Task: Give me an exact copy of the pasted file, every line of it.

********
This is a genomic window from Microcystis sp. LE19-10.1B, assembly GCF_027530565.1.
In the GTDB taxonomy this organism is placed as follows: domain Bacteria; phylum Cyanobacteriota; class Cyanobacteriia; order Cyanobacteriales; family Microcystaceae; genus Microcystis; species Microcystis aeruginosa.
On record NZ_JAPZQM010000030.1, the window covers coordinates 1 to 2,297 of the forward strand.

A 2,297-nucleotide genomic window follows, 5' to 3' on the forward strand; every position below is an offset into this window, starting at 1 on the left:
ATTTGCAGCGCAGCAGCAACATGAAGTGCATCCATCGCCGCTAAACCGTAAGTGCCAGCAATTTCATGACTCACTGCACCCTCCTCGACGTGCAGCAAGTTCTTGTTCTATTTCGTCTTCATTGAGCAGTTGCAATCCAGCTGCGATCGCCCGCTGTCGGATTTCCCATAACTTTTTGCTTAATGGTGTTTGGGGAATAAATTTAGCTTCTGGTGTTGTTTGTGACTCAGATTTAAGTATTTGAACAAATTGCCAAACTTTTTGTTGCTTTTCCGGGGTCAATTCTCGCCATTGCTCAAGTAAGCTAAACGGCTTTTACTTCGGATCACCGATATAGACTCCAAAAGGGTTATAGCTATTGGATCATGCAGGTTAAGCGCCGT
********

This is a genomic window from Microcystis sp. LE19-10.1B, assembly GCF_027530565.1.
In the GTDB taxonomy this organism is placed as follows: domain Bacteria; phylum Cyanobacteriota; class Cyanobacteriia; order Cyanobacteriales; family Microcystaceae; genus Microcystis; species Microcystis aeruginosa.
On record NZ_JAPZQM010000030.1, the window covers coordinates 1 to 2,297 of the forward strand.

A 2,297-nucleotide genomic window follows, 5' to 3' on the forward strand; every position below is an offset into this window, starting at 1 on the left:
ATTTGCAGCGCAGCAGCAACATGAAGTGCATCCATCGCCGCTAAACCGTAAGTGCCAGCAATTTCATGACTCACTGCACCCTCCTCGACGTGCAGCAAGTTCTTGTTCTATTTCGTCTTCATTGAGCAGTTGCAATCCAGCTGCGATCGCCCGCTGTCGGATTTCCCATAACTTTTTGCTTAATGGTGTTTGGGGAATAAATTTAGCTTCTGGTGTTGTTTGTGACTCAGATTTAAGTATTTGAACAAATTGCCAAACTTTTTGTTGCTTTTCCGGGGTCAATTCTCGCCATTGCTCAAGTAAGCTAAACGGCTTTTACTTCGGATCACCGATATAGACTCCAAAAGGGTTATAGCTATTGGATCATGCAGGTTAAGCGCCGT